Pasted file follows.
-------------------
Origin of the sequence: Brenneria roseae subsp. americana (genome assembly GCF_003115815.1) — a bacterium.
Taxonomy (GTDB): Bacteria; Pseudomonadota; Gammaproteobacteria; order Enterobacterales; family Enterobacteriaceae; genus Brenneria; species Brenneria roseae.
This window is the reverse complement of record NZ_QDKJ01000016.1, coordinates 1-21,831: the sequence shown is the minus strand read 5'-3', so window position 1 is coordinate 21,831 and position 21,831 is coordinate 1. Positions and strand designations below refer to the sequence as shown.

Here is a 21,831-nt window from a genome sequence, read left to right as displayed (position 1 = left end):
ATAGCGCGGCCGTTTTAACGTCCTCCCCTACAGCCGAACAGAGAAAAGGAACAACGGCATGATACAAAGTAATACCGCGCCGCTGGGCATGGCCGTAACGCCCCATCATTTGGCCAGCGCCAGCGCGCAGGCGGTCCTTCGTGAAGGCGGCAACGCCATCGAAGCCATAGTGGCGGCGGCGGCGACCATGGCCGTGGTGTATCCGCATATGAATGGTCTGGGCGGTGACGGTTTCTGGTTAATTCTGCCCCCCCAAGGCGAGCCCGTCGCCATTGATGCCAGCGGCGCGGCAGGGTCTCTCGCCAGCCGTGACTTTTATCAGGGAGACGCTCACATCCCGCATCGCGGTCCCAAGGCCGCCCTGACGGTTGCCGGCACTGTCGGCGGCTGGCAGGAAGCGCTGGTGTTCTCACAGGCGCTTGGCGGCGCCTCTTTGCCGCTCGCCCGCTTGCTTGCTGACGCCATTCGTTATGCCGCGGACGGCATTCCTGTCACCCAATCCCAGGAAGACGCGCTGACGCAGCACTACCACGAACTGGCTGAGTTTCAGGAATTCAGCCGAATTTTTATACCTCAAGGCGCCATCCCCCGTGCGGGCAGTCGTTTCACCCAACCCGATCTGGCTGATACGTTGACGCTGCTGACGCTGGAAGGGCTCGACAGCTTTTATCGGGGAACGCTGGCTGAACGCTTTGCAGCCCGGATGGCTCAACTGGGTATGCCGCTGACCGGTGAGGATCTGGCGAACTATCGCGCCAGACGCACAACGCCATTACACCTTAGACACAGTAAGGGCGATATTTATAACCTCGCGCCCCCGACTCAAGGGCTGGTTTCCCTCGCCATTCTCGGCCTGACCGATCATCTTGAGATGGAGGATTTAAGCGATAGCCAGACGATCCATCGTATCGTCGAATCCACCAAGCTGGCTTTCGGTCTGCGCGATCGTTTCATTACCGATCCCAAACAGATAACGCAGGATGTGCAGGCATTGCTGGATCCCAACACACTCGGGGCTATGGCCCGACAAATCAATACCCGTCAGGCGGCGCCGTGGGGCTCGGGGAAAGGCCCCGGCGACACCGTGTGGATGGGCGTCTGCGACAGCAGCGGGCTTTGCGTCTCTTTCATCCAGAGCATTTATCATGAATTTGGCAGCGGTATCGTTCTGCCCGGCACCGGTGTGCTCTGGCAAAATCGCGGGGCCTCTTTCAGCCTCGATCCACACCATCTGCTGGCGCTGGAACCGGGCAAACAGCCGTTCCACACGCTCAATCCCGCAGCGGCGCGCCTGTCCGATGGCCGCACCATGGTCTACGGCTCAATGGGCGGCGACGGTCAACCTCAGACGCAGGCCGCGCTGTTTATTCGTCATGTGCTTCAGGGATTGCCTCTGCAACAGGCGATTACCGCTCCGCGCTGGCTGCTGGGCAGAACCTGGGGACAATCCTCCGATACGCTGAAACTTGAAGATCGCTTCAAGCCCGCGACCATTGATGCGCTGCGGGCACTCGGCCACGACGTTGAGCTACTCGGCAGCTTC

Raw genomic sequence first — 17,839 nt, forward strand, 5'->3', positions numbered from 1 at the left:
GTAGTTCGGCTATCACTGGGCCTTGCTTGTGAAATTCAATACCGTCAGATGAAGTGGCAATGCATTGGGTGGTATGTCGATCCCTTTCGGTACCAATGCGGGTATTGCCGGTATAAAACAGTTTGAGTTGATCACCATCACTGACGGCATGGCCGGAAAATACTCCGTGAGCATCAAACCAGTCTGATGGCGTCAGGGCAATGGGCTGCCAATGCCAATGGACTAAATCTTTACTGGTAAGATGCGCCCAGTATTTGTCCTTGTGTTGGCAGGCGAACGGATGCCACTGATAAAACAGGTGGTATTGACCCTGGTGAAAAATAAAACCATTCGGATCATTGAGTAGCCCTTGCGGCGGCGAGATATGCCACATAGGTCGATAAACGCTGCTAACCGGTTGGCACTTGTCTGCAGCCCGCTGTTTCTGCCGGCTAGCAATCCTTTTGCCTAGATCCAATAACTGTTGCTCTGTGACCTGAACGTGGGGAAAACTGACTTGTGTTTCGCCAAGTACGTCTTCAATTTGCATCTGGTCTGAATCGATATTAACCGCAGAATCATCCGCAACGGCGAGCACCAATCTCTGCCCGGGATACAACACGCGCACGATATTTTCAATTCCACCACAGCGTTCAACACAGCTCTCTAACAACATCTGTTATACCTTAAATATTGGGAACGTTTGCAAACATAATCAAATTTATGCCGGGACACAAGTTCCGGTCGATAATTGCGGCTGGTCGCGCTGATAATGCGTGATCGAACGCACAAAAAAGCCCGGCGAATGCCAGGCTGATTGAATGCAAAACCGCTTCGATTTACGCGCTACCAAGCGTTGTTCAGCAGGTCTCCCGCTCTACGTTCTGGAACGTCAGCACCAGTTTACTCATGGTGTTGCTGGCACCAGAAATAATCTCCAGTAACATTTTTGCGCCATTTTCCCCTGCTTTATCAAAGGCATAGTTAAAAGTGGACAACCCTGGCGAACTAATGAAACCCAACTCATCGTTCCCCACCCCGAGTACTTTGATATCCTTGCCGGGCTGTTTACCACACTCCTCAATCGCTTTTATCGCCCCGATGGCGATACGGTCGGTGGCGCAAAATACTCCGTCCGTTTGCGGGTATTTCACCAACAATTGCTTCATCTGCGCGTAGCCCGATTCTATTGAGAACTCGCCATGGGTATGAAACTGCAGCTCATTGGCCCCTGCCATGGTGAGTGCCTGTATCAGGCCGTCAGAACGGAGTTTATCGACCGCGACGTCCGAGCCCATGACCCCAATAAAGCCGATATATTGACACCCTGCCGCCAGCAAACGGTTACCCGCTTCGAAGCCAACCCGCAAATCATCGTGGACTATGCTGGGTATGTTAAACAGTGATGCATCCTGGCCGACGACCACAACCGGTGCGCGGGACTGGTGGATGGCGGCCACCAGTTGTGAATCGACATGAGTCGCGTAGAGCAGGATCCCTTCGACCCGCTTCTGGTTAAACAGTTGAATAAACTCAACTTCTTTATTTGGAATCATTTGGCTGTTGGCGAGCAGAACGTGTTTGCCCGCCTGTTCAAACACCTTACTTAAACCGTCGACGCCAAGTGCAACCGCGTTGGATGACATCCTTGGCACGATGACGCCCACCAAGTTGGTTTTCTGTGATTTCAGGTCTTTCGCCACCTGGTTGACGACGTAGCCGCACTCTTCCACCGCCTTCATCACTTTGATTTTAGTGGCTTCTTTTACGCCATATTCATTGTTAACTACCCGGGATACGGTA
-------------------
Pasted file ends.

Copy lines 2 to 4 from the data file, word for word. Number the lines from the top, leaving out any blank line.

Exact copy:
Taxonomy (GTDB): Bacteria; Pseudomonadota; Gammaproteobacteria; order Enterobacterales; family Enterobacteriaceae; genus Brenneria; species Brenneria roseae.
This window is the reverse complement of record NZ_QDKJ01000016.1, coordinates 1-21,831: the sequence shown is the minus strand read 5'-3', so window position 1 is coordinate 21,831 and position 21,831 is coordinate 1. Positions and strand designations below refer to the sequence as shown.

Here is a 21,831-nt window from a genome sequence, read left to right as displayed (position 1 = left end):